Saturday, October 11, 2008

"Bloody" Maxwell

From the mid-1850s through the 1930s, the area bordered by Harrison St., Wood St., 16th St., and the Chicago River, was the toughest neighborhood in town, and the nation's foremost foundry for criminals. Termed "Bloody Maxwell" by the Chicago Tribune in 1906 for its violence, the district was populated first by Irish immigrants, then by Germans, Russians, Greeks, Poles, Jews, and many other ethnic groups, making it Chicago's version of the "melting pot."

The Tribune wrote, "Reveling in the freedom which comes from inadequate police control, inspired by the traditions of criminals that have gone before in the district, living in many instances more like beasts than like human beings, hundreds and thousands of boys and men follow day after day and year after year in the bloody ways of crime."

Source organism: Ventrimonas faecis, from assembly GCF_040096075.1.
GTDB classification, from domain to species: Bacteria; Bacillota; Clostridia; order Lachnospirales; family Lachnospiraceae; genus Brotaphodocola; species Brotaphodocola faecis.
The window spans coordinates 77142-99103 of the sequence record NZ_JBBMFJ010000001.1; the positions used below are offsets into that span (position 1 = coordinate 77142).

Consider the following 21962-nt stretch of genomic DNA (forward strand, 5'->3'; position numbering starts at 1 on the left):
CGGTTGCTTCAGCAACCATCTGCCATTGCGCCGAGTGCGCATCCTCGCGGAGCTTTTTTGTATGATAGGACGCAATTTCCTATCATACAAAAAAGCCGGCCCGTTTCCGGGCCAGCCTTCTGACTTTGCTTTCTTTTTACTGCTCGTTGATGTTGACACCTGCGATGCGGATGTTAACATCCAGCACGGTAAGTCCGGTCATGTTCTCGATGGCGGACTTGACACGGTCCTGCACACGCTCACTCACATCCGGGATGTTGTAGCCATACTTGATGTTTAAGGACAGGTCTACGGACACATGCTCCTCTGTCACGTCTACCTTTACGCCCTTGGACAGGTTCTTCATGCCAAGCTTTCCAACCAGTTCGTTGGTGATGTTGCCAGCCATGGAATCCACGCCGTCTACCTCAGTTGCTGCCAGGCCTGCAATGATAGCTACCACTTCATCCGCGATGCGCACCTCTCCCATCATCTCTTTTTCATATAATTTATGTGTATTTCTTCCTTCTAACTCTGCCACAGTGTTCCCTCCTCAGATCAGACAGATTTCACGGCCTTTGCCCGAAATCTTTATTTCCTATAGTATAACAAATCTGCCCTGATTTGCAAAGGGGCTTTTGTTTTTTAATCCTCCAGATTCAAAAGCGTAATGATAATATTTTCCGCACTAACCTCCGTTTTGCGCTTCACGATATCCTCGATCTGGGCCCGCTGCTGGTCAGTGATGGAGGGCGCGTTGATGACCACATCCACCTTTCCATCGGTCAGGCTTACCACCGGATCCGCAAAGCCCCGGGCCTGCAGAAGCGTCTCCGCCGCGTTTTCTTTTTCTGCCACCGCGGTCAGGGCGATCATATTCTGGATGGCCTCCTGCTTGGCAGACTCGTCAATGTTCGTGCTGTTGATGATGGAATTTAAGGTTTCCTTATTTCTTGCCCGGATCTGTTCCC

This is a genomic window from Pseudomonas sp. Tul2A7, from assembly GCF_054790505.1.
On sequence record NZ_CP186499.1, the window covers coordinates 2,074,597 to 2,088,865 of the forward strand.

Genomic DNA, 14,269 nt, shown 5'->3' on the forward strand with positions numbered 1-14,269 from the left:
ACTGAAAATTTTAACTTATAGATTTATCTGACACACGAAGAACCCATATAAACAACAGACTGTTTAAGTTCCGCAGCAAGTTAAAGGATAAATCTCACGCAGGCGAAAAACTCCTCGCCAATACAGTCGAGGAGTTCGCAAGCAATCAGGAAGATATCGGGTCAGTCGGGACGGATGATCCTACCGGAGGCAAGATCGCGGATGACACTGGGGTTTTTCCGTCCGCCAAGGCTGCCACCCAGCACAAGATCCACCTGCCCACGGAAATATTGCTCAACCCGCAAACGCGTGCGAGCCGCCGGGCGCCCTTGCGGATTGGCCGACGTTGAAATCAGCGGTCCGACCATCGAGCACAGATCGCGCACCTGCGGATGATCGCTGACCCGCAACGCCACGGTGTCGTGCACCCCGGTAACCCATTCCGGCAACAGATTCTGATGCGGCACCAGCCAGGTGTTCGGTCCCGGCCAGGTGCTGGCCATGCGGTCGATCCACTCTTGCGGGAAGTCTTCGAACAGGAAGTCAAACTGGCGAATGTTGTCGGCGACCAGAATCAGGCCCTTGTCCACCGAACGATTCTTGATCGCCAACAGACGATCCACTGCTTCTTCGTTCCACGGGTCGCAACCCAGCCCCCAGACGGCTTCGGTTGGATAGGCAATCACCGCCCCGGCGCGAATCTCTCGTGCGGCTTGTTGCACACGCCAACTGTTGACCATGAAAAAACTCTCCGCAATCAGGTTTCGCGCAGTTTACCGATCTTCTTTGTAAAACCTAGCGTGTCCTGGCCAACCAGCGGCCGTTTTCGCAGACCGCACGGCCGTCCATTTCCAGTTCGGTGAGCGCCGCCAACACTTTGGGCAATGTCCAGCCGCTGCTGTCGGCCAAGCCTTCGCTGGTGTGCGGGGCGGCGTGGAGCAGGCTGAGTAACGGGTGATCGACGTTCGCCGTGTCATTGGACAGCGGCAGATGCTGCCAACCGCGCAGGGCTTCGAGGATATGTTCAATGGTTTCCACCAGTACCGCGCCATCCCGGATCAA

The "inadequate" police operated out of the famous 22nd precinct station nearby.

In the 20th century, the area became populated primarily by Jews, then by African-Americans relocating from the South. Over the last ten years, this "terror district" has come to be populated primarily by students at the nearby University of Illinois at Chicago. New construction is prominent (while taking these photos, a real estate agent asked whether I was looking for a condo and handed me a brochure on a nearby development).

No comments: